August 24, 2015

Survival Guide: Food Service Power Outages in Restaurants

Written by SmartSense | Food Safety, HACCP

Restaurants are fast paced and hectic on a normal day, but add a power outage into the mix and it can cause a lot of problems. It can be a challenge to keep up with the practices of food safety while in the middle of a power outage due to the amount of equipment that relies on electricity. A good way to focus on keeping up with the food safety protocols is to focus on the one main goal: making sure the frozen and refrigerated food stays below 41 degrees. This means not putting any partially cooked food into the refrigerators during the outage.


That being said, it’s not allowed to process or handle any food during a power outage. To do this, you'll need to contact the local health department about an alternative power source and be able to prove there is the ability to wash hands under proper water temperatures, and have the correct lighting and enough power for needed equipment are necessary.


It’s important to be prepared for the outage at any time, so keeping a written plan with standards and procedures is a must. That way, there are no questions about what should be done. Keeping track of temperature in the freezers is another vital step. To prepare for this, having temperature monitoring helps out tremendously. It gives the ability to always know if temperature danger zones are being reached, and ensure that the right protocols are being met. SmartSense’s cellular temperature monitoring would come in handy for this, because it sends text and phone call alerts when power outages happen and when temperatures are rising quickly in freezers.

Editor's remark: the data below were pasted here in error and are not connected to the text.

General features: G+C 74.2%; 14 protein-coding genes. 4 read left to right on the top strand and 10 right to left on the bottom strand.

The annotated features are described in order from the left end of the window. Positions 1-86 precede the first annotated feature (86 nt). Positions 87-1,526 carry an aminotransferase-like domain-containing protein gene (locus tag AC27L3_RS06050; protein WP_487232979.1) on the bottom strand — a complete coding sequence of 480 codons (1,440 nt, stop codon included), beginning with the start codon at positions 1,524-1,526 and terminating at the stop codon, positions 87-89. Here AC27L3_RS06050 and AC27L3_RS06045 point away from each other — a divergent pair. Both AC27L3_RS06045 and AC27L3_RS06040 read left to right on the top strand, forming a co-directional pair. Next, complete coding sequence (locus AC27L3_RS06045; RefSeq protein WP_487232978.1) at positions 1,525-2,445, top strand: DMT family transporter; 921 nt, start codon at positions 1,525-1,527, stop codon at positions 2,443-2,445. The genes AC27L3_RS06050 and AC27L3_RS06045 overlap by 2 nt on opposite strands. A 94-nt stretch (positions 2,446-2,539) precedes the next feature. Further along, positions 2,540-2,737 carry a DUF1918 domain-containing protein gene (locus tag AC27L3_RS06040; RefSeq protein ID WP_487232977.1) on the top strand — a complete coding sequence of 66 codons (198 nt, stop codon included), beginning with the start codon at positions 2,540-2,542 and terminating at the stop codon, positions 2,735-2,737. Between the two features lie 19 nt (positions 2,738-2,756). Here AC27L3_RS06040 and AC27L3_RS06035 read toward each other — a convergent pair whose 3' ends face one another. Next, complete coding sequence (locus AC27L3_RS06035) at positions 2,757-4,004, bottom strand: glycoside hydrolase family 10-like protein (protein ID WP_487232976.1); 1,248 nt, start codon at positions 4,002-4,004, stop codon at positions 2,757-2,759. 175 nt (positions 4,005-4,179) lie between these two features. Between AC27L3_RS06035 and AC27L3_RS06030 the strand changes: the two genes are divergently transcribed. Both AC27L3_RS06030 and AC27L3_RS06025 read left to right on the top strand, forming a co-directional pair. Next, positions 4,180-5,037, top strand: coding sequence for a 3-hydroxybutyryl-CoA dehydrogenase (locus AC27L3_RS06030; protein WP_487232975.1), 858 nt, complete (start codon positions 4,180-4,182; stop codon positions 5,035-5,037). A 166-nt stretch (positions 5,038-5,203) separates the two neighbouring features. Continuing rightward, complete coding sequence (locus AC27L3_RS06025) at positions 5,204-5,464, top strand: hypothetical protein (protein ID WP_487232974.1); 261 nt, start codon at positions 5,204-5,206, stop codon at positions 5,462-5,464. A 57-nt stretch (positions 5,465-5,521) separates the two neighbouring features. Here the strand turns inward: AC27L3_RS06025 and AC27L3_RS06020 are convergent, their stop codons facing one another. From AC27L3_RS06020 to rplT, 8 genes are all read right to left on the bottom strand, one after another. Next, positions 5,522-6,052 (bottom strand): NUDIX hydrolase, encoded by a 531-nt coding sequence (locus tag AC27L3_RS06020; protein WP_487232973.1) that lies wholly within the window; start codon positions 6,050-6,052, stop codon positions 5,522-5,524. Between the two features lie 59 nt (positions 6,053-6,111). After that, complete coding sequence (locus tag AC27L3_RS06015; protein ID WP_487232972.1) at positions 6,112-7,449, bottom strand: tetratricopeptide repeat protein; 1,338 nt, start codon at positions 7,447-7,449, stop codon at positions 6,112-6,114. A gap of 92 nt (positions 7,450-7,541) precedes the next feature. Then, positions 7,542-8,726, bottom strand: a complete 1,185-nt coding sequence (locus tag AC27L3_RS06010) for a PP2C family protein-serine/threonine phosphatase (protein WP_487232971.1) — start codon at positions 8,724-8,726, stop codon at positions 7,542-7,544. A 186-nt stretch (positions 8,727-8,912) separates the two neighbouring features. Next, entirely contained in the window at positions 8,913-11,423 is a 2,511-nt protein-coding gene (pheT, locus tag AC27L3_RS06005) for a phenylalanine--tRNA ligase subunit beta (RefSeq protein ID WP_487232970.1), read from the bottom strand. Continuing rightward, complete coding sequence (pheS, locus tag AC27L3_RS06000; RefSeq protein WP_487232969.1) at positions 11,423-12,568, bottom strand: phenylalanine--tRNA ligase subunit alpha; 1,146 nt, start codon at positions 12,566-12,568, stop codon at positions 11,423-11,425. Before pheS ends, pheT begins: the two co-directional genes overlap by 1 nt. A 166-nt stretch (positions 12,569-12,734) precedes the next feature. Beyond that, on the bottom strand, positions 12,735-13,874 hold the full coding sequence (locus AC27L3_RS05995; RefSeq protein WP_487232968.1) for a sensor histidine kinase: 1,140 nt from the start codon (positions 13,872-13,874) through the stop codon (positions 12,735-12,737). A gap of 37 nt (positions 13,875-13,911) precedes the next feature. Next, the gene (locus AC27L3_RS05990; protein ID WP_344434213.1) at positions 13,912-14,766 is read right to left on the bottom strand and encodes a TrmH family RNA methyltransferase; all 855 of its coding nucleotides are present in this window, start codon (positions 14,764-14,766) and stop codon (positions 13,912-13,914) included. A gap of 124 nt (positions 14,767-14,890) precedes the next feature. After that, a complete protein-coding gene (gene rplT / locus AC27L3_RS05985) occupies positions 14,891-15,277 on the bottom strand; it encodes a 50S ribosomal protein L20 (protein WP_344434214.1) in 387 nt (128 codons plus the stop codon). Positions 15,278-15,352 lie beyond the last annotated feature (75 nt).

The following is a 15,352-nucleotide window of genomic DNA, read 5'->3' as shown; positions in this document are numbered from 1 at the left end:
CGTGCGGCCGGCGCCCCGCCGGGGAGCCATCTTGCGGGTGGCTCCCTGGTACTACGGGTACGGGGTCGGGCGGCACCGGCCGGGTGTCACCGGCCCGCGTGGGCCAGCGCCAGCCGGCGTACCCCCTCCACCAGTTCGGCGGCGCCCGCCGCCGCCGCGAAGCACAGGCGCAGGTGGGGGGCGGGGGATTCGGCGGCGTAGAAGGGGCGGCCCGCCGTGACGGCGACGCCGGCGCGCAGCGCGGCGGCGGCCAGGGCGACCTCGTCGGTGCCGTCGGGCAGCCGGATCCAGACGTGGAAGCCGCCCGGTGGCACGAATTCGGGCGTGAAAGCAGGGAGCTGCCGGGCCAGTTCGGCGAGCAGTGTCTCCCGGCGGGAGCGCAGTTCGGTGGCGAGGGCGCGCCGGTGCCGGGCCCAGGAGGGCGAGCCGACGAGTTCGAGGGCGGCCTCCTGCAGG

Other preparation for outages is to keep pre-frozen containers of ice in the freezers, that way the freezers and refrigerators have a longer longevity of maintained temperatures because of the ice. Having a knowledge of whether there are any block ice suppliers nearby that can be quickly contacted is also a best practice. It would be recommendable to have a couple of coolers on hand so that you can quickly fill it with ice and food; food that would otherwise be thrown away due to the rising temperatures. The coolers would provide the food with the necessary temperatures it needs to maintain in order to avoid the danger zone.


With proper preparation for power outages, it’s easy to keep composure and follow the right procedures to maintain a safe environment.

Topics: Food Safety HACCP

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